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Building Project in Papua New Guinea

Papua New Guinea had a recent dry spell, but when we touched down, the heavens didn’t hold back. Nine days of the 12 day tour consisted of rain, however this didn’t tarnish our spirit or stop us from getting the job done.

None of us had been to PNG, and we didn’t know what was in store for us. What we saw was a country full of people with gratitude and overwhelming happiness. As we drove through the busy roads on the first night, we received an endless amount of waves and smiles, and we felt somewhat like celebrities. On day two we were introduced to our work-site for the next 11 days, an old dormitory which was to be converted into three classrooms. We were also introduced to the local boys, who were always happy to lend a hand and brought much happiness to the group throughout the trip. By day three, we commenced work, and this was the story for the following 9 days. We saw the best in each other, always persevering when a new challenge faced us, and we were proud to say that we had finished our intended job, and a bit extra.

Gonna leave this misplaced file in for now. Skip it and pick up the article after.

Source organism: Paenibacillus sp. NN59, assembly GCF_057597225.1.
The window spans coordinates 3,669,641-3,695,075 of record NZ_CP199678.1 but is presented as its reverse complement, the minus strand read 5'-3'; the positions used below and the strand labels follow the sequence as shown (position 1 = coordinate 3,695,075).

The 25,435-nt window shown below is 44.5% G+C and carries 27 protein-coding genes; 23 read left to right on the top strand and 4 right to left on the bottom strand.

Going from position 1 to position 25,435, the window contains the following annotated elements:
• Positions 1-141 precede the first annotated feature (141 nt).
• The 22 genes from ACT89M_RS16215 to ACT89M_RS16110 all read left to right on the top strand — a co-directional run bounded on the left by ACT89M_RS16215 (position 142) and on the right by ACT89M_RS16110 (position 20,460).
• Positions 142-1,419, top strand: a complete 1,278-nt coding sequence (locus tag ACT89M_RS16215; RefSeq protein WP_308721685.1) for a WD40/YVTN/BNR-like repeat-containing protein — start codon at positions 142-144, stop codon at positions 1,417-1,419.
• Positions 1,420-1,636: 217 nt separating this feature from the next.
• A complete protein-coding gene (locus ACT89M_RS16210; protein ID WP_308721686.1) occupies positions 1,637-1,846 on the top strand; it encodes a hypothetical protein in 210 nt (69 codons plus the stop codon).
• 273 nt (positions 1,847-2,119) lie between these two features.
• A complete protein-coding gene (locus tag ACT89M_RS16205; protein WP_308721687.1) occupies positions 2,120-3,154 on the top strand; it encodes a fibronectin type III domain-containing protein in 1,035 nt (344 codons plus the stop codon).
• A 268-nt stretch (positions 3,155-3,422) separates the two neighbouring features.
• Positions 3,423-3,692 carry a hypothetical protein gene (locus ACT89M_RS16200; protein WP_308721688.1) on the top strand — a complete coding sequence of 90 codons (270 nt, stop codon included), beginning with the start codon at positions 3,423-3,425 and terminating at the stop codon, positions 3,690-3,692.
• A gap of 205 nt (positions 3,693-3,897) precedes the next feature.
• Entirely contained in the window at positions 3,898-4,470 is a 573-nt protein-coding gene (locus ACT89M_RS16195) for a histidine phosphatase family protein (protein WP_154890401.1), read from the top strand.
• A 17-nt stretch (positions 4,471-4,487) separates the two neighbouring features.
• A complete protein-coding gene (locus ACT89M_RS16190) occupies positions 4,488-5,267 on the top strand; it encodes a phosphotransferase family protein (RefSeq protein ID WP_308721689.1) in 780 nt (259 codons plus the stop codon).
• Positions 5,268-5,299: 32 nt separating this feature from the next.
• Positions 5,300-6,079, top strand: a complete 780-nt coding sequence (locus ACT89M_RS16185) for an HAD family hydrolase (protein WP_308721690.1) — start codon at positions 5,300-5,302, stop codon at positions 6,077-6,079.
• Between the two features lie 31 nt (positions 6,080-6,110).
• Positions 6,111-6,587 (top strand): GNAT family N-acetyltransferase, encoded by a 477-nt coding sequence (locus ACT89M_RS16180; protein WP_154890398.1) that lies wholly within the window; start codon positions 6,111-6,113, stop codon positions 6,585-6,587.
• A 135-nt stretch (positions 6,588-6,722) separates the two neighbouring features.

The highlight of the trip was getting stuck at Owers’ Corner at the start of the Kokoda Trail. Heavy rain prevented us from getting the truck up the hill, and we decided we’d have to try and push it. With 14 boys and four teachers alongside a few local boys and men, we spent two and a half hours in the pouring rain pushing the truck, ankle deep in Kokoda mud, making only 30m in ground. It was getting late, and with little phone reception and no knowledge of whether help was coming, we were thinking there may be no choice but to stay the night. However, to our amazement, we got hold of a few locals and they were able to bring a convoy of helpers to transport us home. It reignited the spirit of the Papua New Guinean’s helping out the Aussies over 70 years ago, also at the Kokoda Trail, and it is something that we were very grateful for. It really amazed us that people with so little would go to such lengths to help us out.

Papua New Guinea is a trip that will stay with all of us for the rest of our lives. It was an eye opener seeing how these people lived and how they went about their lives. Their generosity and compassion for those in need showed how great human beings can be and the De La spirit with which they live.

Liam Bisognin
Year 11

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